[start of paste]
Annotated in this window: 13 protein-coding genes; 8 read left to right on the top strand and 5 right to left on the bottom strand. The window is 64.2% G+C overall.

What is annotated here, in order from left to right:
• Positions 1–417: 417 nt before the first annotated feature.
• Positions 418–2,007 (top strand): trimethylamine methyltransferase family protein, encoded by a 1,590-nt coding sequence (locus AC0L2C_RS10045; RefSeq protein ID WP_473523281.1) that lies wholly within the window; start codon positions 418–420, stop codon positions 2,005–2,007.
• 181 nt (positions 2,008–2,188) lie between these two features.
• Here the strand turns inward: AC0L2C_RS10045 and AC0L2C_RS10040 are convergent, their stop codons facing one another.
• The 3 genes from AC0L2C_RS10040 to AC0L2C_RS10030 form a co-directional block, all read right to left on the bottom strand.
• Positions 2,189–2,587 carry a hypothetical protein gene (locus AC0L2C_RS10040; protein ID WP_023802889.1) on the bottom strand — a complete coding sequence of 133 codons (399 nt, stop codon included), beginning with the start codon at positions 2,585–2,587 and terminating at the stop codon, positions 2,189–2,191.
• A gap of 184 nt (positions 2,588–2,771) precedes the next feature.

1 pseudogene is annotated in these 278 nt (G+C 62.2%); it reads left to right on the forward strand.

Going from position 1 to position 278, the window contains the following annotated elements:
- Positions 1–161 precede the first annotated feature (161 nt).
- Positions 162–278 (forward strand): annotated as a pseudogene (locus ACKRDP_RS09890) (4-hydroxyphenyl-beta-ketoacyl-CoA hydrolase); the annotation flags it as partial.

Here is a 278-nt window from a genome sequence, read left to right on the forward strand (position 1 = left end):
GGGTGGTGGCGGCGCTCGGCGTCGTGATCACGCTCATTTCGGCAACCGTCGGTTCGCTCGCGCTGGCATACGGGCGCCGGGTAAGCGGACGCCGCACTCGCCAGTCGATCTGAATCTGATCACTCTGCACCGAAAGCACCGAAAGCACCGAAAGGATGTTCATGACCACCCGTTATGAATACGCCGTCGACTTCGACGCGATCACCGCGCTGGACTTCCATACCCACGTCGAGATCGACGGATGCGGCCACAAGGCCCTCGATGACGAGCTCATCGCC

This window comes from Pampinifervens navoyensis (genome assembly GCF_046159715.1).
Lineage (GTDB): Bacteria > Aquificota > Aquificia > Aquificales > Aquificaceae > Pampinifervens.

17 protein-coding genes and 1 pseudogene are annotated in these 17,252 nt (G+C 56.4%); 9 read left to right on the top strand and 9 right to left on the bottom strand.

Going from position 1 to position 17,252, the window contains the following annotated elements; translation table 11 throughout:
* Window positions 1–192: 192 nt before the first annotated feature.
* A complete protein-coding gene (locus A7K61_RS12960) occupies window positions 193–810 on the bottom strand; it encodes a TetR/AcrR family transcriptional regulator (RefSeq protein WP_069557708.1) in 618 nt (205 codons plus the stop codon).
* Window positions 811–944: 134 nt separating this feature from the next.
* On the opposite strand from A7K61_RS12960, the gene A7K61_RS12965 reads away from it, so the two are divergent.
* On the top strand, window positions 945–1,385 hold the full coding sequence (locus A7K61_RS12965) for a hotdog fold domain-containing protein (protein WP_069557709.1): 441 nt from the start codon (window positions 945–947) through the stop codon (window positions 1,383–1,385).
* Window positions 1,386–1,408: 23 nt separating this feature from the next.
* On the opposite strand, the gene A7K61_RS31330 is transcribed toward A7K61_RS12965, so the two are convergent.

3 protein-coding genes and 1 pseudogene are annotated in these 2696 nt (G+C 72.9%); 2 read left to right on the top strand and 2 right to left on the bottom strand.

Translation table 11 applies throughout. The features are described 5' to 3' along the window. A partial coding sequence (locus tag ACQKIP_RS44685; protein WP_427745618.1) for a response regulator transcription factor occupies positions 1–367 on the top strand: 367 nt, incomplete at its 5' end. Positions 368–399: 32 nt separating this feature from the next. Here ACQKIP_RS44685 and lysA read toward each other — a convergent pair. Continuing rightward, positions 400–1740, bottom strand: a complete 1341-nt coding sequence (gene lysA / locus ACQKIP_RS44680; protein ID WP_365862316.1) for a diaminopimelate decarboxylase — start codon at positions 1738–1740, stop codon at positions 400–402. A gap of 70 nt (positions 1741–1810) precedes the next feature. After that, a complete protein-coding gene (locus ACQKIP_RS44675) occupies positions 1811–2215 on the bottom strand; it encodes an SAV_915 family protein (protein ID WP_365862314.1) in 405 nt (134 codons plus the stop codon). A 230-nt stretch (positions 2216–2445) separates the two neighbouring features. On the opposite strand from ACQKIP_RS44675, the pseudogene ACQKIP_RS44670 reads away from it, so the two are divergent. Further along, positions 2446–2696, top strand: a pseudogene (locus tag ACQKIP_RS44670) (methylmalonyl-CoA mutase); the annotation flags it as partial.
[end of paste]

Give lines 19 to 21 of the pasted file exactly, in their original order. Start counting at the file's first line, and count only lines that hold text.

Going from position 1 to position 17,252, the window contains the following annotated elements; translation table 11 throughout:
* Window positions 1–192: 192 nt before the first annotated feature.
* A complete protein-coding gene (locus A7K61_RS12960) occupies window positions 193–810 on the bottom strand; it encodes a TetR/AcrR family transcriptional regulator (RefSeq protein WP_069557708.1) in 618 nt (205 codons plus the stop codon).